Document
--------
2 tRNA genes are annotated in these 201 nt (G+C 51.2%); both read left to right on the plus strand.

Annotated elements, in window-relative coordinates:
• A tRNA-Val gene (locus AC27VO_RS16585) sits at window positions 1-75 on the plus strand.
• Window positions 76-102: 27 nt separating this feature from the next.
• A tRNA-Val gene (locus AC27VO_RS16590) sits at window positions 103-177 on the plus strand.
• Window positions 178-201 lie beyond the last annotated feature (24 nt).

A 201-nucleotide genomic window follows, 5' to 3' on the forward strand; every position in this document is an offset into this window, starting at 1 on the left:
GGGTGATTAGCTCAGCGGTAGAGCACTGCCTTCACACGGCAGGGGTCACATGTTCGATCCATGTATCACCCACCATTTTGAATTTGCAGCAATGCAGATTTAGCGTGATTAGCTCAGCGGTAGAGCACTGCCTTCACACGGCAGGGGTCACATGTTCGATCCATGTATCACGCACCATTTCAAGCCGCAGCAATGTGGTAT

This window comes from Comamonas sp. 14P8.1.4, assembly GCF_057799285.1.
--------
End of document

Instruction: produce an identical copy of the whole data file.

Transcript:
2 tRNA genes are annotated in these 201 nt (G+C 51.2%); both read left to right on the plus strand.

Annotated elements, in window-relative coordinates:
• A tRNA-Val gene (locus AC27VO_RS16585) sits at window positions 1-75 on the plus strand.
• Window positions 76-102: 27 nt separating this feature from the next.
• A tRNA-Val gene (locus AC27VO_RS16590) sits at window positions 103-177 on the plus strand.
• Window positions 178-201 lie beyond the last annotated feature (24 nt).

A 201-nucleotide genomic window follows, 5' to 3' on the forward strand; every position in this document is an offset into this window, starting at 1 on the left:
GGGTGATTAGCTCAGCGGTAGAGCACTGCCTTCACACGGCAGGGGTCACATGTTCGATCCATGTATCACCCACCATTTTGAATTTGCAGCAATGCAGATTTAGCGTGATTAGCTCAGCGGTAGAGCACTGCCTTCACACGGCAGGGGTCACATGTTCGATCCATGTATCACGCACCATTTCAAGCCGCAGCAATGTGGTAT

This window comes from Comamonas sp. 14P8.1.4, assembly GCF_057799285.1.